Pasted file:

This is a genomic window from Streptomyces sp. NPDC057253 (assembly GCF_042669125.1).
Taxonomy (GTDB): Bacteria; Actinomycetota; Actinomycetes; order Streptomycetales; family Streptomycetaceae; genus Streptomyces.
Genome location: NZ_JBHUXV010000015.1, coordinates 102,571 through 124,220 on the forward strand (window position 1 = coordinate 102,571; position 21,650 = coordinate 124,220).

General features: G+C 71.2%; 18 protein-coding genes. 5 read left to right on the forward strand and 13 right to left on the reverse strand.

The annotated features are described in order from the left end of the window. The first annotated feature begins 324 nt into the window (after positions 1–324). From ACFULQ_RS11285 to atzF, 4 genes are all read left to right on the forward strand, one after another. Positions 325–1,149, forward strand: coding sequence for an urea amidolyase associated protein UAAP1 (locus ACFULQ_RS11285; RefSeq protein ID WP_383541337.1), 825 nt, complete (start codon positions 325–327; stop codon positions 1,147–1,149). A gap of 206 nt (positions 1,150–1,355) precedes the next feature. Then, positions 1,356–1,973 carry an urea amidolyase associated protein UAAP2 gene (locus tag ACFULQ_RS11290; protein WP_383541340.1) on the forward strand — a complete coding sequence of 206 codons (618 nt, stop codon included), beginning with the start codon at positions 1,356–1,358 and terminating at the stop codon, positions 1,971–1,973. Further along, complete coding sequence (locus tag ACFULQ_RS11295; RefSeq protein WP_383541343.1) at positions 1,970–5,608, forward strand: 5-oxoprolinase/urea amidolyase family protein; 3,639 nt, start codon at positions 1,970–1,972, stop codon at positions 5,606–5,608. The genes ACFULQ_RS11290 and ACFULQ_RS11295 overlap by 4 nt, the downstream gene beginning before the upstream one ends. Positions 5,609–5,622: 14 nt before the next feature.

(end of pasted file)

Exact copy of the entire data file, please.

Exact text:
This is a genomic window from Streptomyces sp. NPDC057253 (assembly GCF_042669125.1).
Taxonomy (GTDB): Bacteria; Actinomycetota; Actinomycetes; order Streptomycetales; family Streptomycetaceae; genus Streptomyces.
Genome location: NZ_JBHUXV010000015.1, coordinates 102,571 through 124,220 on the forward strand (window position 1 = coordinate 102,571; position 21,650 = coordinate 124,220).

General features: G+C 71.2%; 18 protein-coding genes. 5 read left to right on the forward strand and 13 right to left on the reverse strand.

The annotated features are described in order from the left end of the window. The first annotated feature begins 324 nt into the window (after positions 1–324). From ACFULQ_RS11285 to atzF, 4 genes are all read left to right on the forward strand, one after another. Positions 325–1,149, forward strand: coding sequence for an urea amidolyase associated protein UAAP1 (locus ACFULQ_RS11285; RefSeq protein ID WP_383541337.1), 825 nt, complete (start codon positions 325–327; stop codon positions 1,147–1,149). A gap of 206 nt (positions 1,150–1,355) precedes the next feature. Then, positions 1,356–1,973 carry an urea amidolyase associated protein UAAP2 gene (locus tag ACFULQ_RS11290; protein WP_383541340.1) on the forward strand — a complete coding sequence of 206 codons (618 nt, stop codon included), beginning with the start codon at positions 1,356–1,358 and terminating at the stop codon, positions 1,971–1,973. Further along, complete coding sequence (locus tag ACFULQ_RS11295; RefSeq protein WP_383541343.1) at positions 1,970–5,608, forward strand: 5-oxoprolinase/urea amidolyase family protein; 3,639 nt, start codon at positions 1,970–1,972, stop codon at positions 5,606–5,608. The genes ACFULQ_RS11290 and ACFULQ_RS11295 overlap by 4 nt, the downstream gene beginning before the upstream one ends. Positions 5,609–5,622: 14 nt before the next feature.